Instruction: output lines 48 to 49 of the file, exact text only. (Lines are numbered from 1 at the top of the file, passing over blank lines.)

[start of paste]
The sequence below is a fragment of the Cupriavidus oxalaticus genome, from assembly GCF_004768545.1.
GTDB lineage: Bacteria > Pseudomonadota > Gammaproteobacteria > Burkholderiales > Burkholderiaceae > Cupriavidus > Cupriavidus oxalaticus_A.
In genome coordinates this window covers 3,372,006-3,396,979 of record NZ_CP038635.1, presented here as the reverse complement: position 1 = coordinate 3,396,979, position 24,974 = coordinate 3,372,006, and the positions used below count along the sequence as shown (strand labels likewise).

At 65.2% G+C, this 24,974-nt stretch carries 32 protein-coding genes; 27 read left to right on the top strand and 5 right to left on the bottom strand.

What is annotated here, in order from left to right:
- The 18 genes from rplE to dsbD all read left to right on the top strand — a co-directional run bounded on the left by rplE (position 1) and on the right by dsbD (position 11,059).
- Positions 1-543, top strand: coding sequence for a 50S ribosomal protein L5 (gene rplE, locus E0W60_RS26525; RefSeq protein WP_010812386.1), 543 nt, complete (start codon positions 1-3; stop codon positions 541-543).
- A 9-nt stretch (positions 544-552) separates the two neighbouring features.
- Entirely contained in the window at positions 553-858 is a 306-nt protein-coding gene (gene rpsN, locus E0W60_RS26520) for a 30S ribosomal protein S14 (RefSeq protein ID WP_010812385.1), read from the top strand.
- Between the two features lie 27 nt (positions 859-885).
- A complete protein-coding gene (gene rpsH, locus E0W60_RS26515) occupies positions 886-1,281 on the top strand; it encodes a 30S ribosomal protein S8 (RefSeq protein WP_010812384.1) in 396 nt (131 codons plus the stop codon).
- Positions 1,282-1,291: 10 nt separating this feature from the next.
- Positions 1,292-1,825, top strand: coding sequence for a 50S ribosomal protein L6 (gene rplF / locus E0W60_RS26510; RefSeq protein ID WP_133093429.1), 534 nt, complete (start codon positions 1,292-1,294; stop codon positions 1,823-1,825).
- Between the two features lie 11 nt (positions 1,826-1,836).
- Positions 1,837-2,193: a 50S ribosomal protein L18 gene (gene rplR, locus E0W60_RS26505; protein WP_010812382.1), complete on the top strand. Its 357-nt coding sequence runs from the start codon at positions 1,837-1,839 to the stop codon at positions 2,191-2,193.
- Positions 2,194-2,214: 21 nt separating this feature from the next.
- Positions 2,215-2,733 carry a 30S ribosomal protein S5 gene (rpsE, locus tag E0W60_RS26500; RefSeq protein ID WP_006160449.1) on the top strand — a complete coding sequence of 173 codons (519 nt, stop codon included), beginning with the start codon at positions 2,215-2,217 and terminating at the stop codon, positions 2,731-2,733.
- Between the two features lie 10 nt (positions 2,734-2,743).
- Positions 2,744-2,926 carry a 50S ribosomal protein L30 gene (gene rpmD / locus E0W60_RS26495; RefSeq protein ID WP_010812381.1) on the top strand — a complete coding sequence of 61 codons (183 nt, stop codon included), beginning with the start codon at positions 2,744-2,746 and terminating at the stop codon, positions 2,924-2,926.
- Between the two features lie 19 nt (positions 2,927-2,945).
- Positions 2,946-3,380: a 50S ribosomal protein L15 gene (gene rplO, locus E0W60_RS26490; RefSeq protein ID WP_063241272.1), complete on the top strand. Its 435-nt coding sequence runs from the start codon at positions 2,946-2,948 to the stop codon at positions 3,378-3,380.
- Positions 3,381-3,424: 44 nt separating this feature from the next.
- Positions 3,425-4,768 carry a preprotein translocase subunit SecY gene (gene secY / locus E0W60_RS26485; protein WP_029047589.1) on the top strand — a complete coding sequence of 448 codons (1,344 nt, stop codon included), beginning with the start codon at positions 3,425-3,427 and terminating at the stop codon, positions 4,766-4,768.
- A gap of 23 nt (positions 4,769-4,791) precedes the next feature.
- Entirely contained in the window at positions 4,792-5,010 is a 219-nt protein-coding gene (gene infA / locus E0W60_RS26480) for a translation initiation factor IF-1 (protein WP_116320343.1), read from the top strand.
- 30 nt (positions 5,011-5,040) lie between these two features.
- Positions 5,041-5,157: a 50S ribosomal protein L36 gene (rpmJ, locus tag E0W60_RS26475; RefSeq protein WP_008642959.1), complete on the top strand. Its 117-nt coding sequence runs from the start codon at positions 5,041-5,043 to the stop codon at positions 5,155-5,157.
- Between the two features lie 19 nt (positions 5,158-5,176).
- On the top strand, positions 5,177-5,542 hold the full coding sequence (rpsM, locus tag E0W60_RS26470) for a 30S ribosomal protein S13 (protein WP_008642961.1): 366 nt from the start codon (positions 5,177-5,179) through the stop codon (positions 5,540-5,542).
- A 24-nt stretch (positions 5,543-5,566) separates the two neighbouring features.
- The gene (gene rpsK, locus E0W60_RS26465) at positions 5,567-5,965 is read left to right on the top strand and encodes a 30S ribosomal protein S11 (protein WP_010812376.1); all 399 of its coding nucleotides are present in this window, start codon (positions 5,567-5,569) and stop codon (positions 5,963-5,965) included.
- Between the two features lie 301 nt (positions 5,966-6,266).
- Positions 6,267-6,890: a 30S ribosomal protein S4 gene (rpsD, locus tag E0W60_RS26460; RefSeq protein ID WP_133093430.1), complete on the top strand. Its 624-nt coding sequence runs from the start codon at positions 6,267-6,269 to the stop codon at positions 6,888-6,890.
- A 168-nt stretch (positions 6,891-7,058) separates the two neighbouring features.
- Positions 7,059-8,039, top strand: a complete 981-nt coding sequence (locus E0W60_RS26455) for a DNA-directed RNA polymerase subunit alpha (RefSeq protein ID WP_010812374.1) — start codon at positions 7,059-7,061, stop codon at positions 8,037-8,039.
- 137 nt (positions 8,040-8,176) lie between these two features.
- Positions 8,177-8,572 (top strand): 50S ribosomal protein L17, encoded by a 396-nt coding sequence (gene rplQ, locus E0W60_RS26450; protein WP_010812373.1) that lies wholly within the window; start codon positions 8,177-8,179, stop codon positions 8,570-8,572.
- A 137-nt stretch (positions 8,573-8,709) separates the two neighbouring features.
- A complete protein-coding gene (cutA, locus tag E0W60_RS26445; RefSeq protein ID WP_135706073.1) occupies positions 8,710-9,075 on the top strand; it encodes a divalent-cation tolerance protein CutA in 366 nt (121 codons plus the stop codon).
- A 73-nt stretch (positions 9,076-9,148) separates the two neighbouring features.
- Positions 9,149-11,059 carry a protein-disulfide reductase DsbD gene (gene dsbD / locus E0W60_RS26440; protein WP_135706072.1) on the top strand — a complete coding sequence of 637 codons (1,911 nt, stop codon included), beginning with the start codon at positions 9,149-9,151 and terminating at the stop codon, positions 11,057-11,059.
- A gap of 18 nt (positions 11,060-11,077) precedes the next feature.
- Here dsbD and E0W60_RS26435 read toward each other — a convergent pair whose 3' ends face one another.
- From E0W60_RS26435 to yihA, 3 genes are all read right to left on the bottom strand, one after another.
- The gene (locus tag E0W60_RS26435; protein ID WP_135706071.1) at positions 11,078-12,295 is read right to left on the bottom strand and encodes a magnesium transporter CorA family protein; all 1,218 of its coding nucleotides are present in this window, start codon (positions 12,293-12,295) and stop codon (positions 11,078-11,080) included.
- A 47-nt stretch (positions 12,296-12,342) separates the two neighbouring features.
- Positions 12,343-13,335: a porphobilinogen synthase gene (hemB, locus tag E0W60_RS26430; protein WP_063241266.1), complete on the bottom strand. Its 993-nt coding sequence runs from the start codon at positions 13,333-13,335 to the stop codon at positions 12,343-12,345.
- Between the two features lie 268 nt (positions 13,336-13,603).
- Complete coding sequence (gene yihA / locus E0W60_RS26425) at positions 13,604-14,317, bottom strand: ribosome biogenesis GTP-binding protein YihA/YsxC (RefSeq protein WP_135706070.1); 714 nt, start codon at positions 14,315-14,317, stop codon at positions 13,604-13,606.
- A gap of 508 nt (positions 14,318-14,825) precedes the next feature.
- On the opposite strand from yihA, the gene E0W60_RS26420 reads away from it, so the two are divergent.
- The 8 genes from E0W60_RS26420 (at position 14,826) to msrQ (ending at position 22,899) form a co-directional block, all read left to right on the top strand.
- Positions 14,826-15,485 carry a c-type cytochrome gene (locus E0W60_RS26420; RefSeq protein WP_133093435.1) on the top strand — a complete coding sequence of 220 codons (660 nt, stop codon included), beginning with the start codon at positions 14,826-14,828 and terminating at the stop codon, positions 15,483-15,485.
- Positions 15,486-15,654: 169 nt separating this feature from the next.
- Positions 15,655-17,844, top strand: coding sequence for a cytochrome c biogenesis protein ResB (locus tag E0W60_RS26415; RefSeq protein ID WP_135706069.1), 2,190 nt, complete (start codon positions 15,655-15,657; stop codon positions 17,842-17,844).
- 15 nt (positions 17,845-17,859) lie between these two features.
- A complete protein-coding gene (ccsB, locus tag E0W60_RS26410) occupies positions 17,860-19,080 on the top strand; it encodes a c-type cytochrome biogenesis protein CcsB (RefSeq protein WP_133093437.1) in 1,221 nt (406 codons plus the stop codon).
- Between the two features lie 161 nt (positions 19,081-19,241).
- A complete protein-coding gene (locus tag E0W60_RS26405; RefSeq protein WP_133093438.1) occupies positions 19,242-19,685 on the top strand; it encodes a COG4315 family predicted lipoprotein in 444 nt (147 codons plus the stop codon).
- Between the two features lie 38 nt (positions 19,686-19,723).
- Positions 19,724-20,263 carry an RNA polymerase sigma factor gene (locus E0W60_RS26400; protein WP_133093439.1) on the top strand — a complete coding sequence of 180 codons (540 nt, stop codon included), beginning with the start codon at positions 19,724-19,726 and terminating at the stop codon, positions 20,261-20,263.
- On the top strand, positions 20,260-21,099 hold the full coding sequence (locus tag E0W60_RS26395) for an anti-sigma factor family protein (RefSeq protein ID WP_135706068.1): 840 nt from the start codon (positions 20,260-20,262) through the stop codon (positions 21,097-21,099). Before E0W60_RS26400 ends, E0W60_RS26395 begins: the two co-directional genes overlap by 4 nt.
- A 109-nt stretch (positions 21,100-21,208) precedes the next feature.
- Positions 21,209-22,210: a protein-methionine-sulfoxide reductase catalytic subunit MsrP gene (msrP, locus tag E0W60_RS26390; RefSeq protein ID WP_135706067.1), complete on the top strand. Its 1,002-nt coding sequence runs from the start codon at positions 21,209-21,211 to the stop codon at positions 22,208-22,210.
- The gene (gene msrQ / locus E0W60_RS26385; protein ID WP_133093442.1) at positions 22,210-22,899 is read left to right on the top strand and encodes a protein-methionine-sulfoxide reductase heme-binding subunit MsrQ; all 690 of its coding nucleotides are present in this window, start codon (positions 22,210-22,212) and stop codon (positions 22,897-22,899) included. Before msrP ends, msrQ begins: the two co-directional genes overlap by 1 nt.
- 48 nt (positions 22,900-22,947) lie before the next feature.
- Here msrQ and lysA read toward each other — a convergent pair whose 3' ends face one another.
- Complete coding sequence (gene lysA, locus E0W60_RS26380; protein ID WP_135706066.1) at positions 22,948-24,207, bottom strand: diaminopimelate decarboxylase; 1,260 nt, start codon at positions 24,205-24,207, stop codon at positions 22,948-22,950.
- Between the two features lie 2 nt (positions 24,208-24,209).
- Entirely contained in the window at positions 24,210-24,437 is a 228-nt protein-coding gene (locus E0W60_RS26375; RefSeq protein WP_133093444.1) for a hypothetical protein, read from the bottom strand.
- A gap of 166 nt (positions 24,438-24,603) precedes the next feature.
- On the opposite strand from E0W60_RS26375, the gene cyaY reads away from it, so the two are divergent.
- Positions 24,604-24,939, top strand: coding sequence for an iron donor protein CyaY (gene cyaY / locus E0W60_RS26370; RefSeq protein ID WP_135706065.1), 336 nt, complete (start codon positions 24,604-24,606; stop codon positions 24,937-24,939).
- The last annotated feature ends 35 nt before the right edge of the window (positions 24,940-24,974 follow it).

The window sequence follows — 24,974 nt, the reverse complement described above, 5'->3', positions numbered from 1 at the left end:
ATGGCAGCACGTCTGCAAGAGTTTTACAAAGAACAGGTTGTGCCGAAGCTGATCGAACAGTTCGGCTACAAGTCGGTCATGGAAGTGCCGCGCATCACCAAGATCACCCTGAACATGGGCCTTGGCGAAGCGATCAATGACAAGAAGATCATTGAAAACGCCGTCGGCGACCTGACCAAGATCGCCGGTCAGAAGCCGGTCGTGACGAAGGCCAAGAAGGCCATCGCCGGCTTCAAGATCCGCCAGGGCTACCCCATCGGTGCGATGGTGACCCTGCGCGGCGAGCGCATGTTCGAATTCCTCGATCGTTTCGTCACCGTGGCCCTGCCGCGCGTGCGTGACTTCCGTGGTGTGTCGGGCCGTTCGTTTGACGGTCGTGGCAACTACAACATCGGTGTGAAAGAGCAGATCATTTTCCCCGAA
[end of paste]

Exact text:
- Between the two features lie 268 nt (positions 13,336-13,603).
- Complete coding sequence (gene yihA / locus E0W60_RS26425) at positions 13,604-14,317, bottom strand: ribosome biogenesis GTP-binding protein YihA/YsxC (RefSeq protein WP_135706070.1); 714 nt, start codon at positions 14,315-14,317, stop codon at positions 13,604-13,606.